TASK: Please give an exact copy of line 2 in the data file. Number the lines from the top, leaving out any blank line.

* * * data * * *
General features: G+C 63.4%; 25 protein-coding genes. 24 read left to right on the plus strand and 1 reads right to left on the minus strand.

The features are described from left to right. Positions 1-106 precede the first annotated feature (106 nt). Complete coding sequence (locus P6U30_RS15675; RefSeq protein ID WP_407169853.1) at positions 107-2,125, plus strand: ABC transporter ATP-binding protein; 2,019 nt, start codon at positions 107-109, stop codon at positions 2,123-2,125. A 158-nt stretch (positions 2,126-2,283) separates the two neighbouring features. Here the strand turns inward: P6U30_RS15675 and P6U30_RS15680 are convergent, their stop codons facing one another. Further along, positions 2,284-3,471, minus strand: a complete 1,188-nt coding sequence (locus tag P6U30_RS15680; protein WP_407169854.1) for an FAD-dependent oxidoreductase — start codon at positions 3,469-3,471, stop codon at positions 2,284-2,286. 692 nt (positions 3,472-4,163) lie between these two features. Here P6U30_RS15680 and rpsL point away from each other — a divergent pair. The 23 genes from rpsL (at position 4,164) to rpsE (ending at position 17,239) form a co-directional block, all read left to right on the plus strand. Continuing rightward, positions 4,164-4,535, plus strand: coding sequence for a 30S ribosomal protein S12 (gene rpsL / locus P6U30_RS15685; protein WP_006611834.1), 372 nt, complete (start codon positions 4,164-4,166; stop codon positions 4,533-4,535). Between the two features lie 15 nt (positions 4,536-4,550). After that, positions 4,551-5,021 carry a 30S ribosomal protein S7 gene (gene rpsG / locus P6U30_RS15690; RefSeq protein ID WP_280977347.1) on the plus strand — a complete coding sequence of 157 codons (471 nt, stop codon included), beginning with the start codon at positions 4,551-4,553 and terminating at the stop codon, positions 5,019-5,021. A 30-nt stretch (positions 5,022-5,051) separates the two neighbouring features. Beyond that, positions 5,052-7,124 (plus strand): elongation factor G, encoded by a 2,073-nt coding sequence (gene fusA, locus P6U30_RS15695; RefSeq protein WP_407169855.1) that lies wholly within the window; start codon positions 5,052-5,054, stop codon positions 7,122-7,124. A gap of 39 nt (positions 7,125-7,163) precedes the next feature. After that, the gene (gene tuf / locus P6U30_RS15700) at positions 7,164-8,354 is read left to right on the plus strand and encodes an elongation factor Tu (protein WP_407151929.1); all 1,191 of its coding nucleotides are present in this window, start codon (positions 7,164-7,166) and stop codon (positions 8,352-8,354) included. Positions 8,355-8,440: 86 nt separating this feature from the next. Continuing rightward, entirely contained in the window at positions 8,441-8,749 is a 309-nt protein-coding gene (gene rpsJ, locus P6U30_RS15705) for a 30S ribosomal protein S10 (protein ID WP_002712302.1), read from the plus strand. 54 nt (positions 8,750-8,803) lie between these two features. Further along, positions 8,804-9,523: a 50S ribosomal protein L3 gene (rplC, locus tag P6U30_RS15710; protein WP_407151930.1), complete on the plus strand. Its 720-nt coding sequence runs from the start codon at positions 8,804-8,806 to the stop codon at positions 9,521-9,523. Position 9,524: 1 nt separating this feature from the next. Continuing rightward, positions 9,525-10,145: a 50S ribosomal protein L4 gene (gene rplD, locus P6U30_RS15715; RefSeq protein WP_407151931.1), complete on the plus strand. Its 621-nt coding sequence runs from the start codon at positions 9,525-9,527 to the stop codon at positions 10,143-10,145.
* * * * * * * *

The features are described from left to right. Positions 1-106 precede the first annotated feature (106 nt). Complete coding sequence (locus P6U30_RS15675; RefSeq protein ID WP_407169853.1) at positions 107-2,125, plus strand: ABC transporter ATP-binding protein; 2,019 nt, start codon at positions 107-109, stop codon at positions 2,123-2,125. A 158-nt stretch (positions 2,126-2,283) separates the two neighbouring features. Here the strand turns inward: P6U30_RS15675 and P6U30_RS15680 are convergent, their stop codons facing one another. Further along, positions 2,284-3,471, minus strand: a complete 1,188-nt coding sequence (locus tag P6U30_RS15680; protein WP_407169854.1) for an FAD-dependent oxidoreductase — start codon at positions 3,469-3,471, stop codon at positions 2,284-2,286. 692 nt (positions 3,472-4,163) lie between these two features. Here P6U30_RS15680 and rpsL point away from each other — a divergent pair. The 23 genes from rpsL (at position 4,164) to rpsE (ending at position 17,239) form a co-directional block, all read left to right on the plus strand. Continuing rightward, positions 4,164-4,535, plus strand: coding sequence for a 30S ribosomal protein S12 (gene rpsL / locus P6U30_RS15685; protein WP_006611834.1), 372 nt, complete (start codon positions 4,164-4,166; stop codon positions 4,533-4,535). Between the two features lie 15 nt (positions 4,536-4,550). After that, positions 4,551-5,021 carry a 30S ribosomal protein S7 gene (gene rpsG / locus P6U30_RS15690; RefSeq protein ID WP_280977347.1) on the plus strand — a complete coding sequence of 157 codons (471 nt, stop codon included), beginning with the start codon at positions 4,551-4,553 and terminating at the stop codon, positions 5,019-5,021. A 30-nt stretch (positions 5,022-5,051) separates the two neighbouring features. Beyond that, positions 5,052-7,124 (plus strand): elongation factor G, encoded by a 2,073-nt coding sequence (gene fusA, locus P6U30_RS15695; RefSeq protein WP_407169855.1) that lies wholly within the window; start codon positions 5,052-5,054, stop codon positions 7,122-7,124. A gap of 39 nt (positions 7,125-7,163) precedes the next feature. After that, the gene (gene tuf / locus P6U30_RS15700) at positions 7,164-8,354 is read left to right on the plus strand and encodes an elongation factor Tu (protein WP_407151929.1); all 1,191 of its coding nucleotides are present in this window, start codon (positions 7,164-7,166) and stop codon (positions 8,352-8,354) included. Positions 8,355-8,440: 86 nt separating this feature from the next. Continuing rightward, entirely contained in the window at positions 8,441-8,749 is a 309-nt protein-coding gene (gene rpsJ, locus P6U30_RS15705) for a 30S ribosomal protein S10 (protein ID WP_002712302.1), read from the plus strand. 54 nt (positions 8,750-8,803) lie between these two features. Further along, positions 8,804-9,523: a 50S ribosomal protein L3 gene (rplC, locus tag P6U30_RS15710; protein WP_407151930.1), complete on the plus strand. Its 720-nt coding sequence runs from the start codon at positions 8,804-8,806 to the stop codon at positions 9,521-9,523. Position 9,524: 1 nt separating this feature from the next. Continuing rightward, positions 9,525-10,145: a 50S ribosomal protein L4 gene (gene rplD, locus P6U30_RS15715; RefSeq protein WP_407151931.1), complete on the plus strand. Its 621-nt coding sequence runs from the start codon at positions 9,525-9,527 to the stop codon at positions 10,143-10,145.